Springsteen Seeks New Day in Court
He hopes to be declared innocent of the Yogurt Shop Murders
By Chase Hoffberger,
9:30PM, Wed. May 4, 2016
Attorneys for Robert Springsteen were in Texas’ 3rd Court of Appeals last Wednesday, April 27, to argue that their client should, under Texas’ Declaratory Judgment Act, be given the opportunity to prove his innocence in a civil suit.
Springsteen, one of four arrested for the 1991 Yogurt Shop Murders, was convicted and sentenced to death on May 30, 2001. Although Springsteen initially confessed to the murders, he had, by the time of his trial, recanted, saying his confession was coerced. Springsteen’s death sentence was converted to life in prison after the U.S. Supreme Court in 2005 ruled that juvenile offenders could not be put to death. (Springsteen was 17 at the time of the murders.)
In 2009, the Travis County District Attorney’s Office dismissed the charges against Springsteen – as well as another defendant, Michael Scott – after new DNA testing revealed the profile of an unknown male taken from a vaginal swab collected from one of the four victims. Since, he has twice sought compensation for his wrongful imprisonment (a total in excess of $700,000); however the state comptroller has denied his claims due to the fact that Springsteen has not been declared actually innocent.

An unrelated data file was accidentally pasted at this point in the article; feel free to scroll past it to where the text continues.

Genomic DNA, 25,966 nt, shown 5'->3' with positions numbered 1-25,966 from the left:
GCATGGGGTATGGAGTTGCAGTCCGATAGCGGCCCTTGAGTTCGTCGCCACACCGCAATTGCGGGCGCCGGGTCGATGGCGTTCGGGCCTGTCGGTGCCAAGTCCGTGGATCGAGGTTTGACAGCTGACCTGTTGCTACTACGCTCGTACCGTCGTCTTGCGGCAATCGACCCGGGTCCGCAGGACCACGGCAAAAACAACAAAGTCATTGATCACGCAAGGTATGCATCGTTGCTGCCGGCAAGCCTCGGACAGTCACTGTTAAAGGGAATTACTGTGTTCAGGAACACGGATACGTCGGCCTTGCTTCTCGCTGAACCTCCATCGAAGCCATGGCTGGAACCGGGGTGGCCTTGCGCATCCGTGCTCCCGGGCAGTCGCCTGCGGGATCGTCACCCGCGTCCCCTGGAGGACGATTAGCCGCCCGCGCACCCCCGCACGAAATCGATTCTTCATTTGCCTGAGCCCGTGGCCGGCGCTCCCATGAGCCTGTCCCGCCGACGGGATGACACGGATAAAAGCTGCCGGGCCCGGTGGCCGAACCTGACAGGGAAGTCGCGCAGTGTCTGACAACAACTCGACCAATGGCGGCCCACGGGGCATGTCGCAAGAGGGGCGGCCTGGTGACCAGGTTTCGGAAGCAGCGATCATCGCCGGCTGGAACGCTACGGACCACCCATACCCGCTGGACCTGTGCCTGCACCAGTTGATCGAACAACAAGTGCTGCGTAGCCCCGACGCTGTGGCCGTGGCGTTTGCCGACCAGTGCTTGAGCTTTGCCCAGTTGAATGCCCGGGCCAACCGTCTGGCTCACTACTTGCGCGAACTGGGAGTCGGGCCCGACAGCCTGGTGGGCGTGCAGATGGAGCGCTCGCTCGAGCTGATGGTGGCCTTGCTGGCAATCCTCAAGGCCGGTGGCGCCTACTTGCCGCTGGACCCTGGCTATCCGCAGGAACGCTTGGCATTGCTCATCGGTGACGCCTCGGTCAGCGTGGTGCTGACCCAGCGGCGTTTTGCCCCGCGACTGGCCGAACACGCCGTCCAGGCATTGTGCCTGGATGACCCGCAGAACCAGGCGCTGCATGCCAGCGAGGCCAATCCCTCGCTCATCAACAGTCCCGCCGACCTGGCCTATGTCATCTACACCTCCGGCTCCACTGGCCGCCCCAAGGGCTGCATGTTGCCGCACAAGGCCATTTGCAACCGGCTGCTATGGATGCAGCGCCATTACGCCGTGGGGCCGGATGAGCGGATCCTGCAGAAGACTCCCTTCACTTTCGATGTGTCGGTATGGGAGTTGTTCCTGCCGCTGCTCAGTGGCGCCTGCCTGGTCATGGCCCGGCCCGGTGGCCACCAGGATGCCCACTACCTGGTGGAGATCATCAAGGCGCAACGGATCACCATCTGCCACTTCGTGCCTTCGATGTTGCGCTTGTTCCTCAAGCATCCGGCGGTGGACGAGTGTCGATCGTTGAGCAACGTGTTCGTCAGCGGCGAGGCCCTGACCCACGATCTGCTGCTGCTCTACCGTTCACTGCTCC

Such a declaration was at the heart of last Wednesday’s hearing. Springsteen’s lead attorney Broadus Spivey argued that, given the opportunity, he could absolutely prove Springsteen’s innocence in the murders. Springsteen is appealing the Travis County District Court’s ruling denying him a civil trial; he has also tried and failed to obtain a new trial in Bexar county court, and in federal court. Travis County prosecutors have been hesitant to declare Springsteen innocent in part because they say he is still considered a suspect in the murders and subject to new charges. They argued before the appeals court’s three justices that Springsteen should not be granted an appeal because civil courts lack jurisdiction to issue rulings on criminal charges.
Springsteen, who now lives in West Virginia, was not present at the hearing. Spivey told the Chronicle that Springsteen won’t return to Travis County unless granted the protection afforded to him at trial.
The court has no designated date in which it needs to issue a ruling. Spivey said that a decision could come next month, or in three years.